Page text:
Since it's been over two weeks since my last post, I was looking for something I could re-post from several years ago. Originally, my intention was to find a post from a previous May 17, but in the process of looking for one, I came across this nostalgic story, which originally ran on May 13, 2010.
I've previously written about my fascination with the 1982 Milwaukee Brewers,
but the first team other than one of my own that captured my interest
was the 1977 Denver Broncos. Not surprisingly, it was their "Orange
Crush" defense that really caught my attention, which included five Pro
Bowlers—defensive end Lyle Alzado, linebackers Randy Gradishar and Tom
Jackson, and defensive backs Bill Thompson and Louis Wright.
For some reason, though, my favorite player was explosive punt returner
Rick Upchurch, who led the league in 1976 with 4 TDs and 13.7 yards per
return. His 1977 wasn't quite as spectacular, but he still led the NFL
in return yards while averaging 12.8 yards a pop. Whether true or not, I
always felt Upchurch was overshadowed by Billy "White Shoes"
Johnson. He certainly didn't have as great a nickname. Incidentally,
both players rank in the top ten all-time in punt return yards and
touchdowns, while neither is in the top ten in number of punt returns.
The fact I developed an interest in the Broncos in 1977 probably
points more to my frustration with the Giants than to some early
interest in Cinderella stories. I had become a fan while Big Blue were in
the midst of an 18-year drought of not making the playoffs. They had
gone 3-11 in 1976, didn't show many signs of impending improvement, and
frankly, I was spoiled by the Yankees' recent success.
As had become tradition, our family visited my Uncle
Joe and Aunt Kay on New Year's Day of 1978. Uncle Joe and Aunt Kay
weren't really my aunt and uncle, but they were basically my dad's family,
since he didn't have much of a real family. His father had
abandoned he and his mother when he was just a little boy, and my grandmother wasn't really up for the role of raising him on her own, so Dad ended up being passed around from family to family during his childhood.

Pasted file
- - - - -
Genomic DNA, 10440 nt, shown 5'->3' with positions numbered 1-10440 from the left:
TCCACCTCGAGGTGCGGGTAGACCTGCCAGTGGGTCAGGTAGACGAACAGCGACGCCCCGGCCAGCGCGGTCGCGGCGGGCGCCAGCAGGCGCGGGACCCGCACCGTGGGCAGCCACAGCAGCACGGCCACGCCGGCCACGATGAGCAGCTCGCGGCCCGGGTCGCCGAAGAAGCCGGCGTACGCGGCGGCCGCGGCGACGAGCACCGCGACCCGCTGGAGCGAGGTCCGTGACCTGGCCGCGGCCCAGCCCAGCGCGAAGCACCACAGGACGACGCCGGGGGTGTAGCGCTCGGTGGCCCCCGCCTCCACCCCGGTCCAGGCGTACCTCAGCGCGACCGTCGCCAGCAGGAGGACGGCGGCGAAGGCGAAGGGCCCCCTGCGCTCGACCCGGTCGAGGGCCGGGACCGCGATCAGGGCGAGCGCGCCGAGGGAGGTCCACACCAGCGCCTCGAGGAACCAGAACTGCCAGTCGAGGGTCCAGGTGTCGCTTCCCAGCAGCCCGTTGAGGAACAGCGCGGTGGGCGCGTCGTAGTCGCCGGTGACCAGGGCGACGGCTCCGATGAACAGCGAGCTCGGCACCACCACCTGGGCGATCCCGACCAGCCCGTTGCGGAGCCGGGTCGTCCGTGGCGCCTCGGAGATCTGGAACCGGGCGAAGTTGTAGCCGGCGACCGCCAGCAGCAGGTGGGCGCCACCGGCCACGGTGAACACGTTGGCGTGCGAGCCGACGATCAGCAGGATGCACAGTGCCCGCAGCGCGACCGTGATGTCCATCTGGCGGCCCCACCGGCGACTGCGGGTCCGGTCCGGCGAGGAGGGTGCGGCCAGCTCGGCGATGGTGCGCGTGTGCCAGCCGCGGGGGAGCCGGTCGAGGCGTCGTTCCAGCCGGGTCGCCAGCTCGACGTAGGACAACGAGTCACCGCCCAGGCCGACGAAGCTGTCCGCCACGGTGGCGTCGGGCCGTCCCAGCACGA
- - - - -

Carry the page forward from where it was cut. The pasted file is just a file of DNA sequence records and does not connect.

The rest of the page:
As a result, I had three grandmothers, with the longest
surviving being my dad's godmother, with whom he lived for six of his
Uncle Joe was about 10 years older than my father, and he had taken him
under his wing during his young adult years. Dad worked at Uncle Joe's
service station and rented an apartment in Joe and Kay's house for some
time. Needless to say, Joe was like the older brother my father—who
was an only child—never had, so the fact my sister and I called
him Uncle Joe was for much greater reason than because he didn't want to be
referred to as Mister.
On New Year's Day 1978, the Broncos defeated the defending Super Bowl
Champion Oakland Raiders in the AFC Championship, while the Dallas
Cowboys earned the trip to their fourth Super Bowl by dominating the
Minnesota Vikings in the NFC title game. The year before, Uncle Joe and I
had begun a practice of betting a quarter on the Super Bowl. Of course,
he let me pick my team, and I usually did so with my heart and not my head.
I chose correctly for Super Bowl XI, picking Oakland over Minnesota, but
this year I was picking the overwhelming underdog. I had
faith, however. After all, I was 10 years old.
As you probably know, Dallas defeated Denver rather handily, 27-10. But,
I wasn't convinced the superior team had won. So, when I mailed
Uncle Joe the quarter I owed him, accompanying it was a note outlining
all the "what-ifs" that, had they happened differently, would have
resulted in a completely different outcome.
Uncle Joe sent the quarter back, with his own note explaining why he
couldn't accept my "tear-stained quarter." I was upset, of course, because I had
lost the bet fair and square. I may have been making excuses for why my
team had lost, but in no way was I trying to renege on the wager.
Uncle Joe died several years ago. Sitting in the funeral home, waiting for
my turn to pay my last respects, an idea popped into my head. I reached
into my pocket and found not just any coin, but a 1977 quarter. That
tear-stained quarter will spend eternity in the breast pocket of the
suit Uncle Joe was laid to rest in.
2013 Yankees Fall Just Short of 1990 Reds
3 hours ago